You may have missed it because you were recovering from the New Year’s holiday, but I told you a couple months ago how Florida’s new governor Rick Scott was considering some pretty bold education reforms. The first two points of consideration I listed were:
- Following Colorado’s lead by tying a significant portion of teacher evaluations to measured student academic growth
- Phasing out tenure for K-12 teachers by denying it to new hires
Something similar was attempted last year in the Sunshine State, but then-governor Charlie Crist took his big veto pen and halted Senate Bill 6 in its tracks. Well, yesterday, SB 736 (called the “Son of 6″ by the local Naples News) passed the house of representatives and now awaits the new governor’s signature. No one, and I mean no one, expects Scott to pull a Crist on this serious legislative attempt to overhaul teacher tenure and evaluations:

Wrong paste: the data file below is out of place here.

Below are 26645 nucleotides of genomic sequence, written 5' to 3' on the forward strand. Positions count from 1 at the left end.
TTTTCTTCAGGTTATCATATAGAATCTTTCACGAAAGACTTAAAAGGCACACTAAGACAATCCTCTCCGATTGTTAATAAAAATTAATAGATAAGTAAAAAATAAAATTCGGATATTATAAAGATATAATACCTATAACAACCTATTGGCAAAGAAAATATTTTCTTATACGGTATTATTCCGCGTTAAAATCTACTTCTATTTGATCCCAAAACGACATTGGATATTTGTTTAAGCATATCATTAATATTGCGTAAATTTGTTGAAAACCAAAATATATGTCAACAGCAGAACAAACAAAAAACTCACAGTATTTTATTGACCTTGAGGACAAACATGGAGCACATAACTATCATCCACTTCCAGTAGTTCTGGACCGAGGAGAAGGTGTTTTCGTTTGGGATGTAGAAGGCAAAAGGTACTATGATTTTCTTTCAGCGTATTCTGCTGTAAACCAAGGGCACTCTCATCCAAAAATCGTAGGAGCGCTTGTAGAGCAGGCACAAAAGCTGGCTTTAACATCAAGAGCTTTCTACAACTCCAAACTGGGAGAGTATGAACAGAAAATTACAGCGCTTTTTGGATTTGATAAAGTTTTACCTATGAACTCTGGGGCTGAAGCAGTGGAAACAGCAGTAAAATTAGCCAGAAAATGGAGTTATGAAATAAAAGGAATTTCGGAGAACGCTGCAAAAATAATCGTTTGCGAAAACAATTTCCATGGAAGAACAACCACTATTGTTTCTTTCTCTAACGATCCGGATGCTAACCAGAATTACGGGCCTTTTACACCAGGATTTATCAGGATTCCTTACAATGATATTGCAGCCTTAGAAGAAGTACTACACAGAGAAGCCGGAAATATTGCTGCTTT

“This is part of the process of making sure that education is 100 percent focused on the benefit of students,” Scott said during a celebratory press conference. “We will make sure that the best teachers stick around, we retain them, train them, and we’ll find the money to make sure they’re paid fairly.”
Florida will join a handful of other states and cities as a pioneer in the national pay for performance experiment. It will be one of the largest-scale experiments so far, said Bill Evers, a research fellow at the Hoover Institution at Stanford University.
“If we pay people by incentive, we will attract a different pool of people into the teaching process,” Evers said. “They’ll be achievement-oriented rather than just seat-time oriented.”
Bingo. Writing on Jay Greene’s blog, Matthew Ladner observes: “Florida once again has raised the bar on education reform for the rest of the nation.” Higher than even Colorado’s Senate Bill 191, which the Council on Educator Effectiveness is still hashing out. Education Week’s Stephen Sawchuk has the details on Florida’s SB 736, along with a few insights on the challenges of implementation.